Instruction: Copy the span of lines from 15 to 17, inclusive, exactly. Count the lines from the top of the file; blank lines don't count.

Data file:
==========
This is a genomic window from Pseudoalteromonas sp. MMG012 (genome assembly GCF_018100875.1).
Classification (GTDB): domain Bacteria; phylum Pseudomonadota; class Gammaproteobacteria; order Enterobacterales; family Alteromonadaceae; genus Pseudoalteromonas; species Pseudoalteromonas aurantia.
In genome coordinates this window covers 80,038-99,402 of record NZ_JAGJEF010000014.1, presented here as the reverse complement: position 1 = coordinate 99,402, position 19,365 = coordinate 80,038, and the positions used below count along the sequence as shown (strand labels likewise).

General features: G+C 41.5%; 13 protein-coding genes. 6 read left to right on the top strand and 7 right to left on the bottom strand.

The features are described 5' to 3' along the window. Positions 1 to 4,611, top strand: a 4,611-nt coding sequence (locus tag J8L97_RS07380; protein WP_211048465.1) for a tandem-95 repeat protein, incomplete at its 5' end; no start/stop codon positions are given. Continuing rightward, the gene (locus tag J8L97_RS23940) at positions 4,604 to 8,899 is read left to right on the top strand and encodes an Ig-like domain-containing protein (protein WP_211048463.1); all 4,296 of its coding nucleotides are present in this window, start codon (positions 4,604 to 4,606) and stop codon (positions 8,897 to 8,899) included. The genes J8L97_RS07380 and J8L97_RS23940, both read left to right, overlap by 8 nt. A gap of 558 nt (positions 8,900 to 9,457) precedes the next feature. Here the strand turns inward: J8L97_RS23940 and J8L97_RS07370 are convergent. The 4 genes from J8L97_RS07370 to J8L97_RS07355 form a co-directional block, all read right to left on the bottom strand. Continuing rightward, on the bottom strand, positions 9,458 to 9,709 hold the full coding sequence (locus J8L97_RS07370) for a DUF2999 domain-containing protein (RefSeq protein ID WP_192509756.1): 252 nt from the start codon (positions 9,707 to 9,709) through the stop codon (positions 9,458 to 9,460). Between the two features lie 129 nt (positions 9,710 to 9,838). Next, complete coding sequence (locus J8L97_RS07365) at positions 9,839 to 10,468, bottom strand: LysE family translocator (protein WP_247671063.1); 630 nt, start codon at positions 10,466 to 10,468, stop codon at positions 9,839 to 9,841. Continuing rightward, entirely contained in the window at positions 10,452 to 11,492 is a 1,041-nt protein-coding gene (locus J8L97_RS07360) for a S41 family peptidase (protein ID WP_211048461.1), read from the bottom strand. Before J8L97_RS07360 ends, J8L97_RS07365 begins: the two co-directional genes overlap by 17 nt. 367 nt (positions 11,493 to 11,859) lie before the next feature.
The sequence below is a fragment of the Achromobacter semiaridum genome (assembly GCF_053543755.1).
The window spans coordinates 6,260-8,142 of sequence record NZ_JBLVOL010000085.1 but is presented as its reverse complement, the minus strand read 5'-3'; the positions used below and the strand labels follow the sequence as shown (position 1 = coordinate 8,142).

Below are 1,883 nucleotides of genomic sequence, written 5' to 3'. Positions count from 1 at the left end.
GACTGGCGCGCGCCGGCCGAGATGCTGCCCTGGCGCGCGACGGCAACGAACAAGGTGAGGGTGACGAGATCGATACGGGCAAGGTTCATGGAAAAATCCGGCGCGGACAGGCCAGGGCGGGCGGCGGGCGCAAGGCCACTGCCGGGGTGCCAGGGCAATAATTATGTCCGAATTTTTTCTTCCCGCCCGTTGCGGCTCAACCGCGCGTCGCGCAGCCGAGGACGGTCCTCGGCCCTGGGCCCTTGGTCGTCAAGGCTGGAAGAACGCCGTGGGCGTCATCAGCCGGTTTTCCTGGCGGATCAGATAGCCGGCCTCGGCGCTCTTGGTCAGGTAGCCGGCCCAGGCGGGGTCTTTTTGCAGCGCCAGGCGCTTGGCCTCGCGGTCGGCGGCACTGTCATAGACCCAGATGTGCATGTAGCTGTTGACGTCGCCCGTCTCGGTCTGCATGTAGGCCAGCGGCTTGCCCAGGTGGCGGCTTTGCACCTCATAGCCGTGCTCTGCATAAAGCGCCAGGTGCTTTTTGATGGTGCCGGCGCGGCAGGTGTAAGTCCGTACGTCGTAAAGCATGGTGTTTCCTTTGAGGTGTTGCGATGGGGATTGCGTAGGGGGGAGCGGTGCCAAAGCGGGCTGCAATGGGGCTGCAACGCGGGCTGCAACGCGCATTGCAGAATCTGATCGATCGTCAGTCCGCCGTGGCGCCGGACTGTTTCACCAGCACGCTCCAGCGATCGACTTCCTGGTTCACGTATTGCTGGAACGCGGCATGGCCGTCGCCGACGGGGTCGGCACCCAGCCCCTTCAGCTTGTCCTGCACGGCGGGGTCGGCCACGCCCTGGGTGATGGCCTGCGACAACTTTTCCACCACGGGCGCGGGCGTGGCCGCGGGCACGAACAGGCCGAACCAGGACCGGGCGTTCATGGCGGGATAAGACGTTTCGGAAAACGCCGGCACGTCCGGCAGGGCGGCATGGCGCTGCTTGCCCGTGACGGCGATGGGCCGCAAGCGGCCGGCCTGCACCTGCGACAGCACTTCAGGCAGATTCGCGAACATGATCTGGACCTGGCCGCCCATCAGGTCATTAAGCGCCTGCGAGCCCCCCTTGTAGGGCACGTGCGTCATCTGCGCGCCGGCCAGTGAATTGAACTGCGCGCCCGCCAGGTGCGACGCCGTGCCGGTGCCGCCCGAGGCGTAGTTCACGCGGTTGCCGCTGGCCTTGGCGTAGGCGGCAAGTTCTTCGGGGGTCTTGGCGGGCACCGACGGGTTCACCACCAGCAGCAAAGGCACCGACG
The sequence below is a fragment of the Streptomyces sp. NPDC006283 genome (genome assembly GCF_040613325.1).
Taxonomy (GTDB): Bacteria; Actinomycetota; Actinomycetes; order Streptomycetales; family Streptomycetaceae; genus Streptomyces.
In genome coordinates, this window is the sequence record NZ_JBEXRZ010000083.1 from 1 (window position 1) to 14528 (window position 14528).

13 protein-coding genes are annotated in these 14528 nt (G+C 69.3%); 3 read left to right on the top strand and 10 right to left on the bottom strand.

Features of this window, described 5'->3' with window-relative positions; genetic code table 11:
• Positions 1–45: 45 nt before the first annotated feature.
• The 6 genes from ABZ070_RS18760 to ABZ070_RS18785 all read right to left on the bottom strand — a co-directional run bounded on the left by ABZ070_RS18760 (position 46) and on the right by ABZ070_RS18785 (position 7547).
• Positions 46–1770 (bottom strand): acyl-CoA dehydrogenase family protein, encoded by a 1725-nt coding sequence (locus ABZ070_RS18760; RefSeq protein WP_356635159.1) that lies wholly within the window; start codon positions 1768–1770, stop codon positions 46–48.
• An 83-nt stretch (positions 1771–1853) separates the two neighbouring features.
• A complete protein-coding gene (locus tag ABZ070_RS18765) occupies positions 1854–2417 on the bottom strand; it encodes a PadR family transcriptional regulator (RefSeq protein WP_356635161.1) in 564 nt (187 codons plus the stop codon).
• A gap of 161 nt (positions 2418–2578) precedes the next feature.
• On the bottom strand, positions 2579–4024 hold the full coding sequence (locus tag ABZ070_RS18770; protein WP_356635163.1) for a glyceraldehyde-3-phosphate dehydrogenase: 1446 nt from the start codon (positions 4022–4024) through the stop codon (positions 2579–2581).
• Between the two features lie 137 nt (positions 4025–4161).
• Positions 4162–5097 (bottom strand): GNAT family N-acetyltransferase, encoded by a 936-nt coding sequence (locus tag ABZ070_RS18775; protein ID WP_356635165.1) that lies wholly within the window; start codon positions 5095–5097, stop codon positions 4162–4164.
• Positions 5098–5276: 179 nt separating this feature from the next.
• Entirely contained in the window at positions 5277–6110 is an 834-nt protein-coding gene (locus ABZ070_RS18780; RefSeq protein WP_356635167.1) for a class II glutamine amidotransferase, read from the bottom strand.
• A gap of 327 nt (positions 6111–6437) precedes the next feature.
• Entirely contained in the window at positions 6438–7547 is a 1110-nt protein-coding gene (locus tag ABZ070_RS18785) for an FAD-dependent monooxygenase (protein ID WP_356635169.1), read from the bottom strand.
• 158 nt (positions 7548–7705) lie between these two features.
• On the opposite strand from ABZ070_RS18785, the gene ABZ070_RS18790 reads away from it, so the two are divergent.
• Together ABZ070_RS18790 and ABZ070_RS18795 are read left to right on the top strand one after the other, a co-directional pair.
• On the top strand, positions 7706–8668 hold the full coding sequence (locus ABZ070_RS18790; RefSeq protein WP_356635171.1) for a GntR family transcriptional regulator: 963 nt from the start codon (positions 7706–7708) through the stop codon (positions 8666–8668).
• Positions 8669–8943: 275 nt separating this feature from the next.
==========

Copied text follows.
• Positions 1–45: 45 nt before the first annotated feature.
• The 6 genes from ABZ070_RS18760 to ABZ070_RS18785 all read right to left on the bottom strand — a co-directional run bounded on the left by ABZ070_RS18760 (position 46) and on the right by ABZ070_RS18785 (position 7547).
• Positions 46–1770 (bottom strand): acyl-CoA dehydrogenase family protein, encoded by a 1725-nt coding sequence (locus ABZ070_RS18760; RefSeq protein WP_356635159.1) that lies wholly within the window; start codon positions 1768–1770, stop codon positions 46–48.